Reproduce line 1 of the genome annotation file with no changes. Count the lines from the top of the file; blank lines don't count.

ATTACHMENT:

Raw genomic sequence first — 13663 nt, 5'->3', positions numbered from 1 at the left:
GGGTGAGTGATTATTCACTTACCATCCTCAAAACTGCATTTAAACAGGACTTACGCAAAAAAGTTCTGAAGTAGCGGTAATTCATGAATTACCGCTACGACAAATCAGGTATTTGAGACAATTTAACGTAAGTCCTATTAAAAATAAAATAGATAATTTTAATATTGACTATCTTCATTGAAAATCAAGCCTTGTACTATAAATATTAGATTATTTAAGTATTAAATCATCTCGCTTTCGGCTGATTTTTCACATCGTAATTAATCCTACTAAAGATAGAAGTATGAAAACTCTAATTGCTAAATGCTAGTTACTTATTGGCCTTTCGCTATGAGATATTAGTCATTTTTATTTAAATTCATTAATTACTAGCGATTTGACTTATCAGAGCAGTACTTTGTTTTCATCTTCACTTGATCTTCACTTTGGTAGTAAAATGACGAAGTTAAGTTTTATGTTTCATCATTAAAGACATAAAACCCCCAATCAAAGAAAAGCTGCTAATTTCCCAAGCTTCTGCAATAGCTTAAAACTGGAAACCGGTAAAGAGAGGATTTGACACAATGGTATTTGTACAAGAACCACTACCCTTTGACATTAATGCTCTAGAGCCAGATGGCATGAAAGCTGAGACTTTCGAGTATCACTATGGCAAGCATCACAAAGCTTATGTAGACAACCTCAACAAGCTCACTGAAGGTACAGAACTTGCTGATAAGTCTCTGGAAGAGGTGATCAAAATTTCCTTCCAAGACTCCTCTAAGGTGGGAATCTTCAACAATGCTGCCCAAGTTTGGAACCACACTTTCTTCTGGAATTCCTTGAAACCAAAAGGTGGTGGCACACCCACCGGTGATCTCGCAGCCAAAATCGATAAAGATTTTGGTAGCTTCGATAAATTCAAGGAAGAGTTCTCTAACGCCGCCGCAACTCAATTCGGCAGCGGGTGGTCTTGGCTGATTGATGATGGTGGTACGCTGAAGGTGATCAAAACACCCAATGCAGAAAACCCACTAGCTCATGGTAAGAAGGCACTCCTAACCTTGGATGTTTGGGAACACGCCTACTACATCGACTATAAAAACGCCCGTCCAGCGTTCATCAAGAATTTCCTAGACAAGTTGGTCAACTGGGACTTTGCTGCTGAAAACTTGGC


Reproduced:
Raw genomic sequence first — 13663 nt, 5'->3', positions numbered from 1 at the left: